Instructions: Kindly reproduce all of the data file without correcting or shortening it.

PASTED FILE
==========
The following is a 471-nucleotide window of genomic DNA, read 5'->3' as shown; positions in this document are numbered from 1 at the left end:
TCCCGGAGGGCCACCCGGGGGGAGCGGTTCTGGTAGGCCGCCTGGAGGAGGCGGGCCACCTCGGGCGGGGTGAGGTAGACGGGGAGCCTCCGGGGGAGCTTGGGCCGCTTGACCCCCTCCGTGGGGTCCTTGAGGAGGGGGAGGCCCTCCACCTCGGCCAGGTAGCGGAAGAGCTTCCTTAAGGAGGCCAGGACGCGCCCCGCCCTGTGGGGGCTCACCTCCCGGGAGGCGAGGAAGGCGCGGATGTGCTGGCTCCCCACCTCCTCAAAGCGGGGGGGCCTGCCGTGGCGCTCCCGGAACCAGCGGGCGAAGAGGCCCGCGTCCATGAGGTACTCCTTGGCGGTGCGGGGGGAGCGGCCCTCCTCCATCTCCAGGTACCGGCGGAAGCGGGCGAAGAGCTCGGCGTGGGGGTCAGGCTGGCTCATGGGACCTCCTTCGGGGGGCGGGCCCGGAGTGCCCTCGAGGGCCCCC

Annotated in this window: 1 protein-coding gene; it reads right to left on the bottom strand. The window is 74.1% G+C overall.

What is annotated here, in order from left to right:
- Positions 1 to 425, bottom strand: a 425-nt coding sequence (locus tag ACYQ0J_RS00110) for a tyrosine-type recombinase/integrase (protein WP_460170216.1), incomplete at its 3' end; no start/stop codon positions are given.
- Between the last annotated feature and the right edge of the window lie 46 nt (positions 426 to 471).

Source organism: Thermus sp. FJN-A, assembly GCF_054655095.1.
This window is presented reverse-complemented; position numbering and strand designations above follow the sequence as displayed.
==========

The following is a 471-nucleotide window of genomic DNA, read 5'->3' as shown; positions in this document are numbered from 1 at the left end:
TCCCGGAGGGCCACCCGGGGGGAGCGGTTCTGGTAGGCCGCCTGGAGGAGGCGGGCCACCTCGGGCGGGGTGAGGTAGACGGGGAGCCTCCGGGGGAGCTTGGGCCGCTTGACCCCCTCCGTGGGGTCCTTGAGGAGGGGGAGGCCCTCCACCTCGGCCAGGTAGCGGAAGAGCTTCCTTAAGGAGGCCAGGACGCGCCCCGCCCTGTGGGGGCTCACCTCCCGGGAGGCGAGGAAGGCGCGGATGTGCTGGCTCCCCACCTCCTCAAAGCGGGGGGGCCTGCCGTGGCGCTCCCGGAACCAGCGGGCGAAGAGGCCCGCGTCCATGAGGTACTCCTTGGCGGTGCGGGGGGAGCGGCCCTCCTCCATCTCCAGGTACCGGCGGAAGCGGGCGAAGAGCTCGGCGTGGGGGTCAGGCTGGCTCATGGGACCTCCTTCGGGGGGCGGGCCCGGAGTGCCCTCGAGGGCCCCC

Annotated in this window: 1 protein-coding gene; it reads right to left on the bottom strand. The window is 74.1% G+C overall.

What is annotated here, in order from left to right:
- Positions 1 to 425, bottom strand: a 425-nt coding sequence (locus tag ACYQ0J_RS00110) for a tyrosine-type recombinase/integrase (protein WP_460170216.1), incomplete at its 3' end; no start/stop codon positions are given.
- Between the last annotated feature and the right edge of the window lie 46 nt (positions 426 to 471).

Source organism: Thermus sp. FJN-A, assembly GCF_054655095.1.
This window is presented reverse-complemented; position numbering and strand designations above follow the sequence as displayed.